An open letter to twitter spouses, bosses, and family
We know you don’t understand. You don’t understand why we are addicted. You don’t understand why we write such private things in such a public forum. You don’t understand why we don’t hide our identities. And because you don’t understand, you may be prone to judging us. To thinking that what we are doing is wrong — ethically, morally, or some other -ly. By writing this letter, I hope to help you understand.
At its simplest level, you can think of twitter as a diary. I know it is not a perfect metaphor, but let’s start there. You certainly understand why people keep diaries. Expressing your thoughts and emotions in poetry and prose is cathartic. You may have kept a diary yourself at some time of your life. If you did, then you know how it helps you sort out your feelings. And the long-term record helps you understand today’s struggles and victories in the context of your whole life.
So twitter is a diary. A really weird diary.
So why do we do this in public? Well part of it is context. Just as your diary puts today in a broader context of your own existence, sharing your diary puts today in the context of human existence. You can see that others face similar struggles; you can see how they cope; and you can contribute your experience to this public diary. It’s the same reason people write blogs, or publish poetry. A private diary is just not the same as publicly splaying yourself out for everyone to see. You feel compelled to be completely honest in public. It’s part of the social contract.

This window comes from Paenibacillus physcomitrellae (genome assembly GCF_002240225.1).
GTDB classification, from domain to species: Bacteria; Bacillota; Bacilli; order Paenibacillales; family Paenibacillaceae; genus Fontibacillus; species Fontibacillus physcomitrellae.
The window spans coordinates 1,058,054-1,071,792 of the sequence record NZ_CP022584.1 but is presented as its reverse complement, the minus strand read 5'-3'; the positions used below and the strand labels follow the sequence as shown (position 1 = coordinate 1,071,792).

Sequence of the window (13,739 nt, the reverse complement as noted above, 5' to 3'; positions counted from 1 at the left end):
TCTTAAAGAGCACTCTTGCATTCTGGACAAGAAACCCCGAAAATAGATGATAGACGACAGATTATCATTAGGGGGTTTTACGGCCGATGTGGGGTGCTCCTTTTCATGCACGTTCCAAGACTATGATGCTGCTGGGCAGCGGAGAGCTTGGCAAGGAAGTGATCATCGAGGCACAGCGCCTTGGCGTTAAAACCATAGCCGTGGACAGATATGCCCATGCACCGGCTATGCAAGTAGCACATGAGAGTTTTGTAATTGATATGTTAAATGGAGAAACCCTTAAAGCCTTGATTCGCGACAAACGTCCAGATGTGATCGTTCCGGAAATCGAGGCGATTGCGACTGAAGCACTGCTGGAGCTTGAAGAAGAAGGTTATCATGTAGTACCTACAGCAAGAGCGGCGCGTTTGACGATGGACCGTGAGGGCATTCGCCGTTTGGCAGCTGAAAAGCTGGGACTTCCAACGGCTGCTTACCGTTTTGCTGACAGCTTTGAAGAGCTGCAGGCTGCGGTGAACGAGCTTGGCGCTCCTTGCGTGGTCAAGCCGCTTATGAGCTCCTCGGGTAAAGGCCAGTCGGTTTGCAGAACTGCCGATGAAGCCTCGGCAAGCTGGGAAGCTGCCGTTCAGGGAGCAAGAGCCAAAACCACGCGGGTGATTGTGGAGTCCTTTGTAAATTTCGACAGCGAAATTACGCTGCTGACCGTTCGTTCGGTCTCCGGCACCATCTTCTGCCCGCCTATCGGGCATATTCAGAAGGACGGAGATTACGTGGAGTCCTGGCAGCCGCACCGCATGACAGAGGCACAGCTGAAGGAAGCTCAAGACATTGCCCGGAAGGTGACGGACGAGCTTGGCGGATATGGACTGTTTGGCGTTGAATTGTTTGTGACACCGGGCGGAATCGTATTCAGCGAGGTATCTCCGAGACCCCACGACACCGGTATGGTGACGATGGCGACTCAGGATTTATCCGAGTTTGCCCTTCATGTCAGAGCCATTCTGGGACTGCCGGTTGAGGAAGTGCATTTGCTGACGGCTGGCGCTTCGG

There are other benefits to having your diary public. The primary one is the validation you get from other people. It’s like the applause at an AA meeting. It encourages you to share. It helps you prioritize keeping this diary. If you skip a day, people will miss you. In a very short time, you will start to connect with these “strangers” on a deep, emotional level. Much deeper than the level you achieve with ordinary friends in ordinary life, because talking about kids, and teachers, and weather, and local politics just isn’t the same as talking about loss, and love, and lust, and pain.
Now, there is a lot of humor in twitter. People make jokes, and funny observations, and engage in word play. But that’s the superficial twitter. It’s comic relief. You need to recognize that this is not why we are here. Except when that humor is the best way to convey our pain, our suffering, our love, our lust. In those cases, that humor is precisely why we are here.
(Also, regarding humor, you should understand that sometimes we make things up, stretch the truth, or say something we really do not mean. Sometimes we write things for the sake of the joke. If we say we hate you on twitter, it doesn’t mean we actually hate you. In fact, it probably means the opposite.)